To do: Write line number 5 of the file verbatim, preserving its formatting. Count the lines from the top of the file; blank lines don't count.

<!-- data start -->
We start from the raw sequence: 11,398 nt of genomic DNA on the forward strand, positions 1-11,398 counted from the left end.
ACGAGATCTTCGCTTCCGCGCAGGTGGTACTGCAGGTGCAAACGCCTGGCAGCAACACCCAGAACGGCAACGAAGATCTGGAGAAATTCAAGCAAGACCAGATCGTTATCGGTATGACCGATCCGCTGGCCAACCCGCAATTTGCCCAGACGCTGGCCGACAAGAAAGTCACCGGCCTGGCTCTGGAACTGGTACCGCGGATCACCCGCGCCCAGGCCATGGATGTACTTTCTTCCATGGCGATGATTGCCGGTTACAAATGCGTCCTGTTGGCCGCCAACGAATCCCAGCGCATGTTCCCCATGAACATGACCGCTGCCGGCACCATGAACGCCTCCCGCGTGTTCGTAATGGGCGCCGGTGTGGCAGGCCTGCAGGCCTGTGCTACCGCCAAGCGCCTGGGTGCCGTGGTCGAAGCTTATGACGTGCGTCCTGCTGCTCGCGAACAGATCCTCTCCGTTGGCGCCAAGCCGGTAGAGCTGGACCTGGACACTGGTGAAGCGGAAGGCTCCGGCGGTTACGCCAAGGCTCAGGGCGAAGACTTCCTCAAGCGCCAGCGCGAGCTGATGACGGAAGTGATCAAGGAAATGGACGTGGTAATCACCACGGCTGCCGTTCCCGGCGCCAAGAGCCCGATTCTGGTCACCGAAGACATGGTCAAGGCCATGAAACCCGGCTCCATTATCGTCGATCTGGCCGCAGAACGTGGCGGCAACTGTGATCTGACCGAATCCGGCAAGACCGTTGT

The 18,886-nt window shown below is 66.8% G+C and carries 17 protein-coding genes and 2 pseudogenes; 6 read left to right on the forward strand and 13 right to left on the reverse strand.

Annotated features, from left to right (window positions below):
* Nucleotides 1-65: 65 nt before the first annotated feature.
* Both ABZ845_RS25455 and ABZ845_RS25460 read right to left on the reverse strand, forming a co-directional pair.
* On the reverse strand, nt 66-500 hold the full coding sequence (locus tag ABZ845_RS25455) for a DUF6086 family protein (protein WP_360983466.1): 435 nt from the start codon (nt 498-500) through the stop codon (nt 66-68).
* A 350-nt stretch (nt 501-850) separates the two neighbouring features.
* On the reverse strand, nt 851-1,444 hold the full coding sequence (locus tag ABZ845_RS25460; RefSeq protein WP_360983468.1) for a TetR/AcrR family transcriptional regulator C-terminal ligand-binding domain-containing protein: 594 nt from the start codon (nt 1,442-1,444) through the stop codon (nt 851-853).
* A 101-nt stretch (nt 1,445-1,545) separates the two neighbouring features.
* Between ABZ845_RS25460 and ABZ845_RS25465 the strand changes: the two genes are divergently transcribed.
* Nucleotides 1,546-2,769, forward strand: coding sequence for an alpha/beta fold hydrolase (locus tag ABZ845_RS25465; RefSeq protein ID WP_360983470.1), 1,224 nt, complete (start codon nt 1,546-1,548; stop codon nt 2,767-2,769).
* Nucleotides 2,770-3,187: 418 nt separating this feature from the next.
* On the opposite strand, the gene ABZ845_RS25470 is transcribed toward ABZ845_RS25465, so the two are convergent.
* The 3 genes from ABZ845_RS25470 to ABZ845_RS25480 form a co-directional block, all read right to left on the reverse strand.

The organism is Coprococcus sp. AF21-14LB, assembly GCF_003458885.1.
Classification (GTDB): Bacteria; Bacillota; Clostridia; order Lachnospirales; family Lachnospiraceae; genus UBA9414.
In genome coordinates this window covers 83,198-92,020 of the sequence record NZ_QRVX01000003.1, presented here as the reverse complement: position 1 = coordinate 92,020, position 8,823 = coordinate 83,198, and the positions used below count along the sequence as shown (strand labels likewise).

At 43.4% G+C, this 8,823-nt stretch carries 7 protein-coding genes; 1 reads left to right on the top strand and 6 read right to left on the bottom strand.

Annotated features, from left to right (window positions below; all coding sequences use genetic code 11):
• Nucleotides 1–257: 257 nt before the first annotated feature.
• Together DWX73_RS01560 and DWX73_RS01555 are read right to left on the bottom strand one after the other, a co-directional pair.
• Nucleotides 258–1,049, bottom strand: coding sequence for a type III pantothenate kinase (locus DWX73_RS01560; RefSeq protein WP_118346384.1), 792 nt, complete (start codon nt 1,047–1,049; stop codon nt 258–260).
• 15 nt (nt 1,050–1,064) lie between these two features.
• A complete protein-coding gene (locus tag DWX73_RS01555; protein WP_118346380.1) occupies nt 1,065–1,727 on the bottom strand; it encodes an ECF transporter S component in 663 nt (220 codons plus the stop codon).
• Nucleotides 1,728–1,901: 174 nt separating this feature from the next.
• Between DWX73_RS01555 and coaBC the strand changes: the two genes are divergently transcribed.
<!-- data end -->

* Nucleotides 1-65: 65 nt before the first annotated feature.